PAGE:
Spitzer racked up a total of seven transits of Kepler-93b between 2010 and 2011. Three of the transits were snapped using a “peak-up” observational technique. In 2011, Spitzer engineers repurposed the spacecraft's peak-up camera, originally used to point the telescope precisely, to control where light lands on individual pixels within Spitzer's infrared camera.

The upshot of this rejiggering: [NASA scientists] were able to cut in half the range of uncertainty of the Spitzer measurements of the exoplanet radius, improving the agreement between the Spitzer and Kepler measurements.

In 2013, NASA discussed the repurposing of the Spitzer camera:

This camera was used during the original cryo mission to put gathered infrared light precisely into a spectrometer and to perform routine calibrations of the telescope's star-trackers, which help point the observatory. The telescope naturally wobbles back and forth a bit as it stares at a particular target star or object. Given this unavoidable jitter, being able to control where light goes within the infrared camera is critical for obtaining precise measurements. The engineers applied the Peak-Up to the infrared camera observations, thus allowing astronomers to place stars precisely on the center of a camera pixel.

Since repurposing the Peak-Up Camera, astronomers have taken this process even further, by carefully “mapping” the quirks of a single pixel within the camera. They have essentially found a “sweet spot” that returns the most stable observations. About 90 percent of Spitzer's exoplanet observations are finely targeted to a sub-pixel level, down to a particular quarter of a pixel.

So it was as simple as that.

17 comments on “Measuring an Alien World

  1. Sachin
    July 31, 2014

    Considering the fact that this instrument is supposed to be used in measuring and analyzing objects that are located more than 300 light years away, it is highly likely that many elements found there will be very different from anything we have ever seen. The IRS will give us the unique footprints of the elements it locates there but I cant see how this will be of much use considering the fact that the footprint will most probably be unlike anything ever seen before and cannot be identified by comparing it to any data we already have. Insightful piece though.

  2. Sachin
    July 31, 2014

    The CTA tank, is an ingenious, albeit unconventional, thermal sensor. Its basic operation sounds pretty simple enough but I wish you had gone a little deeper into the details. From what I can tell, it uses heat signatures (to very minute levels) to detect the presence of an object. How does it deal with situations where it encounters multiple objects in space each emanating its own heat. Even more complicated since it seems to be designed to detect low temperature objects, what happens when it detects a high temperature one….maybe one above 50 degrees, wouldn't that heat its parts and possible cause them to interfere with its overall accuracy?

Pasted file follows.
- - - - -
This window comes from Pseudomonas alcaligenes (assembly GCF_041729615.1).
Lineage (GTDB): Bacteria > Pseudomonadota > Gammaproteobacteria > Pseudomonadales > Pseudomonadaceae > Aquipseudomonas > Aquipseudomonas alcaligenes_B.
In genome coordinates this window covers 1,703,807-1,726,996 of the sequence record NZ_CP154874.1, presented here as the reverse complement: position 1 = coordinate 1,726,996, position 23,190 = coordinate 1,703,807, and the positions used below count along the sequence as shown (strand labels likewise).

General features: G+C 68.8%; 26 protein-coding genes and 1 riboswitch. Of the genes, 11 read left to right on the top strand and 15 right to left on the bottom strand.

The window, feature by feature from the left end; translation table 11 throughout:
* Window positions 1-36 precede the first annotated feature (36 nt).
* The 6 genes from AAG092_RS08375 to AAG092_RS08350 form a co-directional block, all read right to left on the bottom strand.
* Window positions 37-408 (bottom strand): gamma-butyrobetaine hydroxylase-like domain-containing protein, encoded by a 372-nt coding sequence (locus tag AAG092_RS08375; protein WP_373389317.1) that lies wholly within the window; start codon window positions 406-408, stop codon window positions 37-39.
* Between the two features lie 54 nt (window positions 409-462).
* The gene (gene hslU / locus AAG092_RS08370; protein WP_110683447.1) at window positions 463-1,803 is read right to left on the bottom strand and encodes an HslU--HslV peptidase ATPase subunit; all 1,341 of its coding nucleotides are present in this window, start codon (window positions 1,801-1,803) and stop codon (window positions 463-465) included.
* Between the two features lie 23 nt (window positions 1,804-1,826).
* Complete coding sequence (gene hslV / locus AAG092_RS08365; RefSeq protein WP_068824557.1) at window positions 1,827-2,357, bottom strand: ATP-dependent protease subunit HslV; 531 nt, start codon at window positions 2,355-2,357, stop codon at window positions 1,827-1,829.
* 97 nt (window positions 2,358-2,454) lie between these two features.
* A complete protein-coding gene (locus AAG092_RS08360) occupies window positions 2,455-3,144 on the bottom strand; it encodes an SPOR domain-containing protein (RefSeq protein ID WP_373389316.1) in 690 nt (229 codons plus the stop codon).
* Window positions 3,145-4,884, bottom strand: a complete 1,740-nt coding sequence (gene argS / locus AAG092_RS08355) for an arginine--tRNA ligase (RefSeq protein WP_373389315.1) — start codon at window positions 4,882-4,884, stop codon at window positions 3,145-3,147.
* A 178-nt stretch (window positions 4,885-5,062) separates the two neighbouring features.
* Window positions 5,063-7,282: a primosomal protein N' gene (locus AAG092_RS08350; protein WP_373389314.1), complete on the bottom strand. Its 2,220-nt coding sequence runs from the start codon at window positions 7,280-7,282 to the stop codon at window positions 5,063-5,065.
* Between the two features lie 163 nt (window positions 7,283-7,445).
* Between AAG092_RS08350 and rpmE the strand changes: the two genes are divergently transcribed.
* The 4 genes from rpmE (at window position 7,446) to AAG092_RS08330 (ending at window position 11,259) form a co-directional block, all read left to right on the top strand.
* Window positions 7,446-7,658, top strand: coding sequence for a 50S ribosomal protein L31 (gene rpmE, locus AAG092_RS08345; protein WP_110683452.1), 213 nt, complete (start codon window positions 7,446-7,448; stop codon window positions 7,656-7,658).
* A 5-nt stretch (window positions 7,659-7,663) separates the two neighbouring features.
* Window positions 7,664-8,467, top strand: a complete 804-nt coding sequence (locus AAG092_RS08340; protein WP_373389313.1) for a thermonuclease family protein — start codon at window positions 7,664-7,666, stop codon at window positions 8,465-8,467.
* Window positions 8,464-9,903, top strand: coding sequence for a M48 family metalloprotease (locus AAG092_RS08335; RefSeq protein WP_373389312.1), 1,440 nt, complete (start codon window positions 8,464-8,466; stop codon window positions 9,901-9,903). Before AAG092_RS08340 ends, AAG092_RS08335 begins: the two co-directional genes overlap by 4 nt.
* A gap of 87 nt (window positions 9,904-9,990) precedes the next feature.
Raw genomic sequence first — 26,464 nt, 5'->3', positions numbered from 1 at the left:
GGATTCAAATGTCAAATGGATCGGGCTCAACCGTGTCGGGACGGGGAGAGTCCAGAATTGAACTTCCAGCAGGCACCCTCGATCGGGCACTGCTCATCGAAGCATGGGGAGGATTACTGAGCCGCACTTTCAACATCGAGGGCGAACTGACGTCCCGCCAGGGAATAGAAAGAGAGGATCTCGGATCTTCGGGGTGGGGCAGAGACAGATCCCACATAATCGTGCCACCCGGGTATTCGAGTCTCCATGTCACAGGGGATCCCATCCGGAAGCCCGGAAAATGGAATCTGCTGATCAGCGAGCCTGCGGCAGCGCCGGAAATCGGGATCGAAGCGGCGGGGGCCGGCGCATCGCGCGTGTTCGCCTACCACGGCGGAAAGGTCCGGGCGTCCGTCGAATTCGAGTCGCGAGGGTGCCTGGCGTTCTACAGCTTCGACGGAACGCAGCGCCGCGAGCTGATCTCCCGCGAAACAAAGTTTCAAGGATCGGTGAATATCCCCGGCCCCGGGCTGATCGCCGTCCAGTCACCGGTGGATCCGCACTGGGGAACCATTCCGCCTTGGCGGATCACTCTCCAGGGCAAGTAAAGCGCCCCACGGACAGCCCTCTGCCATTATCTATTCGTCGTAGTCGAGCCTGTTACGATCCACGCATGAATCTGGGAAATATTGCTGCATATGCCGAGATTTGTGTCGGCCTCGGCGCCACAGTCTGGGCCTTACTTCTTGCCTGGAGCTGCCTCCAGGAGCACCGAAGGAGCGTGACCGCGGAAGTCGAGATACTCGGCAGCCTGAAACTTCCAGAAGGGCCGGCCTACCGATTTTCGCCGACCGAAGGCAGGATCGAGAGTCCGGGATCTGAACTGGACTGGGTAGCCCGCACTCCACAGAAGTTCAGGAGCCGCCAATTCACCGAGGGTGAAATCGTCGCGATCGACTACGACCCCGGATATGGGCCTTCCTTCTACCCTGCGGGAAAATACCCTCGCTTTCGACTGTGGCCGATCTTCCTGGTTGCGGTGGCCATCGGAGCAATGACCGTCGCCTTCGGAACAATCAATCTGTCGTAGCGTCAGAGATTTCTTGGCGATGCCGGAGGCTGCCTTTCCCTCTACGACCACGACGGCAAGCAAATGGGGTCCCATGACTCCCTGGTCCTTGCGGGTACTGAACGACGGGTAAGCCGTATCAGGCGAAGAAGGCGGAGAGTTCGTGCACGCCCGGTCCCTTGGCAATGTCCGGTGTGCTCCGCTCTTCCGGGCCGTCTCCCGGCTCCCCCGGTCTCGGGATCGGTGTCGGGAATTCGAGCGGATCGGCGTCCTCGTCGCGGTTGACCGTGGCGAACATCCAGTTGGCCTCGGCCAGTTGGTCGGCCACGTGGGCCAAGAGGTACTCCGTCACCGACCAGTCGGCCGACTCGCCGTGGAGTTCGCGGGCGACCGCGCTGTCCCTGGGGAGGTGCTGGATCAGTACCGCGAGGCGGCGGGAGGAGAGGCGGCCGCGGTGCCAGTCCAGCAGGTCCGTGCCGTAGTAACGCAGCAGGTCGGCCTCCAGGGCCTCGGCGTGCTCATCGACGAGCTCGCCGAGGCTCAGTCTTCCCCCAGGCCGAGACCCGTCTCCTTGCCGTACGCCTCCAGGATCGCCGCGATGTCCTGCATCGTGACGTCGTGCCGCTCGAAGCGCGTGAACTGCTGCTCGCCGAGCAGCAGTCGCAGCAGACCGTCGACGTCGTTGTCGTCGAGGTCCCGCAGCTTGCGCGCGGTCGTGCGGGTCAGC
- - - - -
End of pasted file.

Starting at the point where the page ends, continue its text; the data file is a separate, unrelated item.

3. Steve Taranovich
    July 31, 2014

    @SachinEE—there are so many challenges in an amazing effort like this. The talented scientists at NASA, JPL and others will have to approach each one step-by-step. Right now they have discovered this Earth-like planet 1-1/2 times our size, but probably too hot to sustain any life

  4. geek
    July 31, 2014

    @Steve: Any idea about the cost factor while using CTA? Does it cost far more than it would with conventional systems?

  5. Steve Taranovich
    July 31, 2014

    @tzubair–liquid helium frozen vapor from the helium tank is used to keep the instruments cold. The cryostat holds about 360 liters of liquid helium, and can cool the instruments to temperatures as low as 1.4 degrees Kelvin (roughly -457 degrees Fahrenheit, or -272 degrees Celsius) for more than 5 years. I'm not aware of anything else that would work as well and be lightweight for the spacecraft escape velocity from the Earth. More weight means more fuel needed.

  6. geek
    July 31, 2014

    “. I'm not aware of anything else that would work as well and be lightweight for the spacecraft escape velocity from the Earth. More weight means more fuel needed.”

    @Steve: No one can doubt its effectiveness in terms of accuracy. What I meant to ask was more linked with the use. In terms of developing the CTA technology and also making it mature, how challengingn is it going to be? Particularly when you know there's a huge cost that has to be incurred.

  7. Steve Taranovich